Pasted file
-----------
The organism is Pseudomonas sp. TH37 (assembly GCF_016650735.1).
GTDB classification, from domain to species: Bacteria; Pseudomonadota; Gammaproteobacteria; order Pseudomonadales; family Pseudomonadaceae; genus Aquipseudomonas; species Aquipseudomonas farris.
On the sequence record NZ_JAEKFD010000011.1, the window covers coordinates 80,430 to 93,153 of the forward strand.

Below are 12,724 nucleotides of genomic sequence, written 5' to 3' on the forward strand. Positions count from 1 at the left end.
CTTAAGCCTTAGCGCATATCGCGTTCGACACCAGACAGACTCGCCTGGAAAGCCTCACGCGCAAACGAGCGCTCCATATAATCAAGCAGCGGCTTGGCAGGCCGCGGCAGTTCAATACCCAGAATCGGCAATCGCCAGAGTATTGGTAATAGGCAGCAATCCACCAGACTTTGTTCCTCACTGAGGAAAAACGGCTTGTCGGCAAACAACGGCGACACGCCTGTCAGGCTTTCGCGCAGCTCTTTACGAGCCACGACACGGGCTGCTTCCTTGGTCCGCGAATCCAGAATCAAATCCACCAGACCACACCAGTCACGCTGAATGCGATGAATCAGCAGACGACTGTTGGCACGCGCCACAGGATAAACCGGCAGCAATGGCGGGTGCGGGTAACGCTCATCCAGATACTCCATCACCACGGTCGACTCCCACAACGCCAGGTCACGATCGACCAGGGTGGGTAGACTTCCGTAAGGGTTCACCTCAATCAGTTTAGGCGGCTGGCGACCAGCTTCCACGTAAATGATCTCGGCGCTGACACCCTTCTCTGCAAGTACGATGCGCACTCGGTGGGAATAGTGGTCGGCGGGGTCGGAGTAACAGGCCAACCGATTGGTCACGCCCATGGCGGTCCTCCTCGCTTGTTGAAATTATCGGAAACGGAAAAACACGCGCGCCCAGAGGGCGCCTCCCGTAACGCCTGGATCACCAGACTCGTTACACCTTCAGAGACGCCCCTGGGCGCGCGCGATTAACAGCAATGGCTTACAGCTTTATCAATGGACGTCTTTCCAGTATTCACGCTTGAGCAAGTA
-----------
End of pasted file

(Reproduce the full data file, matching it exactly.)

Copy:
The organism is Pseudomonas sp. TH37 (assembly GCF_016650735.1).
GTDB classification, from domain to species: Bacteria; Pseudomonadota; Gammaproteobacteria; order Pseudomonadales; family Pseudomonadaceae; genus Aquipseudomonas; species Aquipseudomonas farris.
On the sequence record NZ_JAEKFD010000011.1, the window covers coordinates 80,430 to 93,153 of the forward strand.

Below are 12,724 nucleotides of genomic sequence, written 5' to 3' on the forward strand. Positions count from 1 at the left end.
CTTAAGCCTTAGCGCATATCGCGTTCGACACCAGACAGACTCGCCTGGAAAGCCTCACGCGCAAACGAGCGCTCCATATAATCAAGCAGCGGCTTGGCAGGCCGCGGCAGTTCAATACCCAGAATCGGCAATCGCCAGAGTATTGGTAATAGGCAGCAATCCACCAGACTTTGTTCCTCACTGAGGAAAAACGGCTTGTCGGCAAACAACGGCGACACGCCTGTCAGGCTTTCGCGCAGCTCTTTACGAGCCACGACACGGGCTGCTTCCTTGGTCCGCGAATCCAGAATCAAATCCACCAGACCACACCAGTCACGCTGAATGCGATGAATCAGCAGACGACTGTTGGCACGCGCCACAGGATAAACCGGCAGCAATGGCGGGTGCGGGTAACGCTCATCCAGATACTCCATCACCACGGTCGACTCCCACAACGCCAGGTCACGATCGACCAGGGTGGGTAGACTTCCGTAAGGGTTCACCTCAATCAGTTTAGGCGGCTGGCGACCAGCTTCCACGTAAATGATCTCGGCGCTGACACCCTTCTCTGCAAGTACGATGCGCACTCGGTGGGAATAGTGGTCGGCGGGGTCGGAGTAACAGGCCAACCGATTGGTCACGCCCATGGCGGTCCTCCTCGCTTGTTGAAATTATCGGAAACGGAAAAACACGCGCGCCCAGAGGGCGCCTCCCGTAACGCCTGGATCACCAGACTCGTTACACCTTCAGAGACGCCCCTGGGCGCGCGCGATTAACAGCAATGGCTTACAGCTTTATCAATGGACGTCTTTCCAGTATTCACGCTTGAGCAAGTA